Surgical Management Of Acromioclavicular Joint Injuries By Ligament Reconstruction Using Mersilene Tape And Ethibond
Background: Acromioclavicular (AC) injuries account for 9% to 12% of all shoulder injuries. Rockwood grade IV to VI AC injuries require surgical fixation, which can be done by Mersilene tape reconstruction, K-wire transfixation, hook plates, reconstruction using autografts, or suture anchors. But no gold standard procedure has been established till date.
Material & Methods: 12 patients of AC joint disruption treated by surgical reconstruction using mersilene tape and ethibond suture were evaluated functionally using Visual analog scale (VAS) and Constant and Murley scores and radiological for re-displacement and fixation.
Results: The mean age in the group was 46.6 years (range 26 to 61), with male to female ratio of 3:1. Mean delay in surgery was 11 days (range 4 to 14 days), mean blood loss was 100 ml and mean duration of surgery was 54 min. The mean pre-operative VAS score improved from 6.41 to post-operative score of 2.68 and 1.25 at 6 and 12 months respectively. Constant Murley score improved from a mean pre-operative score of 51 to a post-operative score of 88.33 and 92.08 at 6 and 12 months respectively. At the final follow up all the patients had satisfactory results in terms of pain, cosmetic correction and movements and strength of the shoulder. The AC joint was clinically as well as radiologically stable in all the cases.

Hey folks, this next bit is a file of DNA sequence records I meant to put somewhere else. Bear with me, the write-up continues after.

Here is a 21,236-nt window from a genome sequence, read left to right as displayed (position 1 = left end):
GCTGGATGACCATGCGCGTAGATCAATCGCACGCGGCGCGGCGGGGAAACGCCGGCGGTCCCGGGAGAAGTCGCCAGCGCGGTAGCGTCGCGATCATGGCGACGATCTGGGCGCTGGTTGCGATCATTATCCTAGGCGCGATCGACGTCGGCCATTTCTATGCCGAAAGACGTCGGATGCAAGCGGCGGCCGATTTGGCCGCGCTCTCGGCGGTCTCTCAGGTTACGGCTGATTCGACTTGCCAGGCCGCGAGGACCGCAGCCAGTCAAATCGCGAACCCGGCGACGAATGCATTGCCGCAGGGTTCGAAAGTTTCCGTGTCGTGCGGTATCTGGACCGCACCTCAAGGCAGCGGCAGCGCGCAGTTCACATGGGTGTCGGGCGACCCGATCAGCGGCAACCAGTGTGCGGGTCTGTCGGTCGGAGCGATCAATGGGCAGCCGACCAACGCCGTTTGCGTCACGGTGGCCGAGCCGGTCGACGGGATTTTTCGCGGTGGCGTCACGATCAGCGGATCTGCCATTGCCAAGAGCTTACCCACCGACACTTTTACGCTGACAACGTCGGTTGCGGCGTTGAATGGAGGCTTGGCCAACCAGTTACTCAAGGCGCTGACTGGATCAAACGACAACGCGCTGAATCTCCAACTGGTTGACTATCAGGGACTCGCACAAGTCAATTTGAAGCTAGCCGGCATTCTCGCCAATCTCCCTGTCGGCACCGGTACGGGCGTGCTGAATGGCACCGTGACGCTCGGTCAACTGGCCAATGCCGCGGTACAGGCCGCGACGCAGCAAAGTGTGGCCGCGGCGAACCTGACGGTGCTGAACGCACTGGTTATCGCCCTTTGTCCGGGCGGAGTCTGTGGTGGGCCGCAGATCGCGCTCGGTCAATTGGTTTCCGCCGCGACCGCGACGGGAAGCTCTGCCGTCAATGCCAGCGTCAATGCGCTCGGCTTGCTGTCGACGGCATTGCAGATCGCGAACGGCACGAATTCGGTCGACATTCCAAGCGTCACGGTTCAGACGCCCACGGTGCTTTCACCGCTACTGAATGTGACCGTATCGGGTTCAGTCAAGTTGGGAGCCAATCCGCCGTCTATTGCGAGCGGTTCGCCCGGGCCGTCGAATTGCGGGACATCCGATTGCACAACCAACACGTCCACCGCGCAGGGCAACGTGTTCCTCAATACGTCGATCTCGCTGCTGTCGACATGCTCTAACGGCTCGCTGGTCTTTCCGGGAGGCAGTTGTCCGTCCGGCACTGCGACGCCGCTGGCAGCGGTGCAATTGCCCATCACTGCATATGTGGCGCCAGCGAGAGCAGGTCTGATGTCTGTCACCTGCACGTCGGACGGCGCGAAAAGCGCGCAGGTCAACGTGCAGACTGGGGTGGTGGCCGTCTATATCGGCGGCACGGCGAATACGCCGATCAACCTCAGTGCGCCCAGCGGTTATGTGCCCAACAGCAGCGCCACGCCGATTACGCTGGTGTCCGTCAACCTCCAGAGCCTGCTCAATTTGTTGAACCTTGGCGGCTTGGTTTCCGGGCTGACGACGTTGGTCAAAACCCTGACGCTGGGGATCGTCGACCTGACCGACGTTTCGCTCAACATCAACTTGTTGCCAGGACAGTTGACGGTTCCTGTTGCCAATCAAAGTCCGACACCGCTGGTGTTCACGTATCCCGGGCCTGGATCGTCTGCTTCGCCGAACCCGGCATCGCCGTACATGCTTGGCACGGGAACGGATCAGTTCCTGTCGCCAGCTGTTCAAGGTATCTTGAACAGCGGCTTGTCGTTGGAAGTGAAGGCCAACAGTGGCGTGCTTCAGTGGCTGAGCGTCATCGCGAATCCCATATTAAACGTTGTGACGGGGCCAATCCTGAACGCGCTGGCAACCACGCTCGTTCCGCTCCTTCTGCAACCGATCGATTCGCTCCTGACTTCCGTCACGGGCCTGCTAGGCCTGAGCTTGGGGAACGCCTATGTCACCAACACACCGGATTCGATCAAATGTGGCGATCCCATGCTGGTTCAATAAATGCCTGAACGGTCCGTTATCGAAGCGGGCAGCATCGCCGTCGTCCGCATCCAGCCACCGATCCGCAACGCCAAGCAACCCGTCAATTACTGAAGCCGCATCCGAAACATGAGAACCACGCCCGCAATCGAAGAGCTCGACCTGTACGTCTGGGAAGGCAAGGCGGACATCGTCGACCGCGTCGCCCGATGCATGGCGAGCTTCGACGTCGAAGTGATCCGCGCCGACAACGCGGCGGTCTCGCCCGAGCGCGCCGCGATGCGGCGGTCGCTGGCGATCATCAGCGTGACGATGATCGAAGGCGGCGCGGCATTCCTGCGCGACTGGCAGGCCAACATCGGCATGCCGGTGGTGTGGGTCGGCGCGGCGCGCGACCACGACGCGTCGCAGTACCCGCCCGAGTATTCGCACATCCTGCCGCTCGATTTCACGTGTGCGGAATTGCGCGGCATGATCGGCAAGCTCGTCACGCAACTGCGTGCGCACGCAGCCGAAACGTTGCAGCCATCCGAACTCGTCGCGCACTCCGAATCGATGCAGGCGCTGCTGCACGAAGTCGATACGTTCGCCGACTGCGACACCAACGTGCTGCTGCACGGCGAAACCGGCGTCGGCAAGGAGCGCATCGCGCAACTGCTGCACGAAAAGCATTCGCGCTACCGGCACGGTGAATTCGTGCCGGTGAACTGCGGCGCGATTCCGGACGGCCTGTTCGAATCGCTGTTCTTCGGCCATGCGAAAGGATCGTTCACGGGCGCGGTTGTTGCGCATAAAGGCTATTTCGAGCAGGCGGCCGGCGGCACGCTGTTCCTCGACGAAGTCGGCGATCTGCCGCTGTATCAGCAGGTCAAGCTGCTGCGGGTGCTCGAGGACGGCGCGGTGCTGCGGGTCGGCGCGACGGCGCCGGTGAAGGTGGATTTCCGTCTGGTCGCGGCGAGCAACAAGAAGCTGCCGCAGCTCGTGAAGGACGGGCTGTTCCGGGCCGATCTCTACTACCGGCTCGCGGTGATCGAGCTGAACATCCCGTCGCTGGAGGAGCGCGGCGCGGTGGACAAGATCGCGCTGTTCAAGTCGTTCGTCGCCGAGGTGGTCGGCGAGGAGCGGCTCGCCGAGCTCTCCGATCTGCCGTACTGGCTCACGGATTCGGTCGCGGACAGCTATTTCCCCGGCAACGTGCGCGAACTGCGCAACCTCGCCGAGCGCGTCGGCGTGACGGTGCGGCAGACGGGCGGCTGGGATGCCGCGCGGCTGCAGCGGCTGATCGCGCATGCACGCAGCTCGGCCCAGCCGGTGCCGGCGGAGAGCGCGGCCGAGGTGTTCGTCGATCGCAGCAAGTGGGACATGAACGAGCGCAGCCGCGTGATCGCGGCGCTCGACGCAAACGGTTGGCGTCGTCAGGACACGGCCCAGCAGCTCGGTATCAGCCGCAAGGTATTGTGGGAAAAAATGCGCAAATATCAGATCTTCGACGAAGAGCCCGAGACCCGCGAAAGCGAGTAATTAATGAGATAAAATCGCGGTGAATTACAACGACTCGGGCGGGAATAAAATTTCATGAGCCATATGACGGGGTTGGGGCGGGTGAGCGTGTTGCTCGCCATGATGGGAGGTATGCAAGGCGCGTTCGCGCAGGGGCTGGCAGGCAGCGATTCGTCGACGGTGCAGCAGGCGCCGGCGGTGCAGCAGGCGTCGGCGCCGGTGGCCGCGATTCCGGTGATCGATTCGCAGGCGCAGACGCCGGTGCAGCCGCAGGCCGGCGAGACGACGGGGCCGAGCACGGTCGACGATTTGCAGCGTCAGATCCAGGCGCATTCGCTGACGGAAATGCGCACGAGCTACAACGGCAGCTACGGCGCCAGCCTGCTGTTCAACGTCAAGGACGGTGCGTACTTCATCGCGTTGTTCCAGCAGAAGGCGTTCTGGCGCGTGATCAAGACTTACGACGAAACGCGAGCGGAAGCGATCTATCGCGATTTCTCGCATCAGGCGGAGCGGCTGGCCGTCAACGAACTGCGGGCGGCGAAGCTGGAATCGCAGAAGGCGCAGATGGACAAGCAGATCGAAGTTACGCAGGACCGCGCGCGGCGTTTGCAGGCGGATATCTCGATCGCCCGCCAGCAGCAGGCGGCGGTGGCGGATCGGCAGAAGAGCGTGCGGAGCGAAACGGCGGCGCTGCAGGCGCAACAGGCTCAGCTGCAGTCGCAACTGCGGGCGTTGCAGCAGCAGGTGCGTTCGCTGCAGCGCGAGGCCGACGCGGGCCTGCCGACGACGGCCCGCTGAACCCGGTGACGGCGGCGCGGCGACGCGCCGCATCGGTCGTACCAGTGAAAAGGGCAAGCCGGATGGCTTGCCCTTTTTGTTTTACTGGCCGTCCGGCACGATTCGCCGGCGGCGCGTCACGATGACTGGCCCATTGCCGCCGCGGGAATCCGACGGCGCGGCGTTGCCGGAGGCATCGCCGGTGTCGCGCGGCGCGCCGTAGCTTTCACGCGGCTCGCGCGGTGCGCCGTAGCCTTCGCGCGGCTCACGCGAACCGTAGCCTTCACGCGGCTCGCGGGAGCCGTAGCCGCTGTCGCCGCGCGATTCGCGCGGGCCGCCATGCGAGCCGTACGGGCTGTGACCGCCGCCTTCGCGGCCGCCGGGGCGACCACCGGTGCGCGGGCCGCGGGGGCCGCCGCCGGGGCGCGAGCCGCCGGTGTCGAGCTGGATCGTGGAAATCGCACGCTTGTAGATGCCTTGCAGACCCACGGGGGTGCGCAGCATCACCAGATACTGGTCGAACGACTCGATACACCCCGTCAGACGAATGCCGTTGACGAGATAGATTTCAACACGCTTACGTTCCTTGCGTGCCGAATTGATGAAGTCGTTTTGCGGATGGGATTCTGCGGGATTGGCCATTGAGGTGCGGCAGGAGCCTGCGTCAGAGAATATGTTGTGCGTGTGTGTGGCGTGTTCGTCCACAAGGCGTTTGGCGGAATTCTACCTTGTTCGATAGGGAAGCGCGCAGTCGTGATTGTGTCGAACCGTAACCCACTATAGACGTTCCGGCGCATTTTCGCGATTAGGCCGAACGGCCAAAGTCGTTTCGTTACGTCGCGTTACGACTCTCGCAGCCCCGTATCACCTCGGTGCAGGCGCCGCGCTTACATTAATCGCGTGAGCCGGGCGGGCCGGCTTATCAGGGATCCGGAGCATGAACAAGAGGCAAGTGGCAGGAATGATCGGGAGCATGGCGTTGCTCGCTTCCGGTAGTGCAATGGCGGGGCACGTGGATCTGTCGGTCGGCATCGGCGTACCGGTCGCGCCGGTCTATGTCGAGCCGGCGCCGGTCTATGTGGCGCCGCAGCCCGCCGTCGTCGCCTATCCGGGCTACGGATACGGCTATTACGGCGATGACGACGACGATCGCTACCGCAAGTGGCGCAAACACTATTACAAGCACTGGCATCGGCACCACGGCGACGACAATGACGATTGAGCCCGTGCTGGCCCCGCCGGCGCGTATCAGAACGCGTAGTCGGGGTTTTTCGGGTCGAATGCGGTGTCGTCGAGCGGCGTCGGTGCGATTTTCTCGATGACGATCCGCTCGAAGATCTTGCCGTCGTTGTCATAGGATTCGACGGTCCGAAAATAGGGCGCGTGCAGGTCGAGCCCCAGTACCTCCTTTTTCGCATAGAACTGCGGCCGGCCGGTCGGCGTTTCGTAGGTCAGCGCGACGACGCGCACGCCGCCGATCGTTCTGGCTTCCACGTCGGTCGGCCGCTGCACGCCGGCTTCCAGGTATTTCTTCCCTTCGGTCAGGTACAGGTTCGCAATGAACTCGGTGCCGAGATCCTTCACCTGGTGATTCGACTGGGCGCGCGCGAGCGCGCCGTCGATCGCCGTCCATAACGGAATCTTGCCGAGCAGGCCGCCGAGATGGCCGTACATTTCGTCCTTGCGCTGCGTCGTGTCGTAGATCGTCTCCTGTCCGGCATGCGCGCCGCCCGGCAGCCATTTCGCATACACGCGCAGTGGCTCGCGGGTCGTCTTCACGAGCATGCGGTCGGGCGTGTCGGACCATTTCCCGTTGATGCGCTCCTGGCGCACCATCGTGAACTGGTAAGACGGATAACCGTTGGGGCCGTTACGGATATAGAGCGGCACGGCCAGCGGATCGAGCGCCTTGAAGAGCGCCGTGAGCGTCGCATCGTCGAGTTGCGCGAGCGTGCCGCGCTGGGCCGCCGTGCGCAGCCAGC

Conclusion: Anatomic reconstruction of AC joint disruption requires reconstruction of both coracoclavicular ligament as well as acromioclavicular ligament to achieve stability in both superior-inferior as well as antero-posterior plane, which can be achieved by mersilene tape fixation augmented by 5-0 ethibond suture leading to excellent results.
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